My confession: I am a reformed horrible speller and still struggle with grammar and syntax. I have improved a great deal, but I am still very conscious of those liabilities. I have worked hard over the years to overcome those shortcomings. At one point I was even hired as an adjunct to teach several semesters of English Composition to Associate Degree students.
Occasionally I would ask my students what their education goals were. It always gave me a great deal of distress to hear the ones who were in their thirties to mid-fifties who believed that they could succeed in gaining entrance to a law school when they were unable to construct a simple sentence. It came up repeatedly. More than my distress with them, I was angry at the school staff who had encouraged them to believe that and the school systems that had failed them as children.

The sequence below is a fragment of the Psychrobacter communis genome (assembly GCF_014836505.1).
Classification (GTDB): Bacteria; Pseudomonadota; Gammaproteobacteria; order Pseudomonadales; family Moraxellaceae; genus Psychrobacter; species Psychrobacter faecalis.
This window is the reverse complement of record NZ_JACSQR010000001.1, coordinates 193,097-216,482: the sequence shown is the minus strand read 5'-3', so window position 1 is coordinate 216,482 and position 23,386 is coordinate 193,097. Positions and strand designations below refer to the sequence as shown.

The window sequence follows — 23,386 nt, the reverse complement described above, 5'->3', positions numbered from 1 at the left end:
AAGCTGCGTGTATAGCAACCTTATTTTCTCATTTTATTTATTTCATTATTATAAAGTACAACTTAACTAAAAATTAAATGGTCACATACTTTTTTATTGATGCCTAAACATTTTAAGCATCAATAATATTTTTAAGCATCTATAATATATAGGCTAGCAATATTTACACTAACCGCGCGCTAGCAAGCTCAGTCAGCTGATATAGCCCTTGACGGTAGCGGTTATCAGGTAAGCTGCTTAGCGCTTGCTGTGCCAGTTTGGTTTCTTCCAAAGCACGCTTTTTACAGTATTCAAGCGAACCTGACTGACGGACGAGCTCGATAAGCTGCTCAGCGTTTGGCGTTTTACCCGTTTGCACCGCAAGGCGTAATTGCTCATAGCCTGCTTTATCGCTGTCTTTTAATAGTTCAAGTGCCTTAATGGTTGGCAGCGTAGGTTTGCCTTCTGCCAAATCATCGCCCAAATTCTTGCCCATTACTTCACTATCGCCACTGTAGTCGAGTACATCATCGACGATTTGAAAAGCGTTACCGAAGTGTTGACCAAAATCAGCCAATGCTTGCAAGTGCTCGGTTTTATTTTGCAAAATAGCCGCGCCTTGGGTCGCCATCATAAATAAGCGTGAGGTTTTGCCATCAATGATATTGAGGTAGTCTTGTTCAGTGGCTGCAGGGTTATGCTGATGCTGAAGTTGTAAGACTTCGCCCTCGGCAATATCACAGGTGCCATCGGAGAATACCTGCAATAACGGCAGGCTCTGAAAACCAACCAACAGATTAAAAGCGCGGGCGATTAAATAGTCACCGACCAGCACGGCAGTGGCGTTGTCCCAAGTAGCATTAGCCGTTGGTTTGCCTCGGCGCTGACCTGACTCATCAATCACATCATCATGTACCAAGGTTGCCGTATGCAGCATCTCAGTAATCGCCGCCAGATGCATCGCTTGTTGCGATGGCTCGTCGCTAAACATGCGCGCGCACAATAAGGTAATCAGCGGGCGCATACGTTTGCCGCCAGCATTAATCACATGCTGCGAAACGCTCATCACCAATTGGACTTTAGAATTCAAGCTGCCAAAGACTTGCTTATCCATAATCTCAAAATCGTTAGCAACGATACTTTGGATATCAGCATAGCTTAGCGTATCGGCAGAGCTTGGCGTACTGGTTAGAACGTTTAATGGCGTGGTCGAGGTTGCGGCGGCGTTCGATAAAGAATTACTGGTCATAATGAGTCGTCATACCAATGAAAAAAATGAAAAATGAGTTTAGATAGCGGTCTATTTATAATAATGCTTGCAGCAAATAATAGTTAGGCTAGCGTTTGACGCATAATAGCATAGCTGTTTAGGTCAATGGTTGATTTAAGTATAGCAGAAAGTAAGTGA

Now I am faced with a related problem and would like your suggestions. I have not been asked for advice. The situation is complicated because the aspirant to the lofty profession is no longer a child, nor has been for many years. Good manners suggest that the proper response is to keep my mouth firmly shut. But I ache for my friend who seems totally unaware of that pathway ahead. What would you do if someone you cared about dreams of a lofty professional career yet possesses none of the skills required to get there?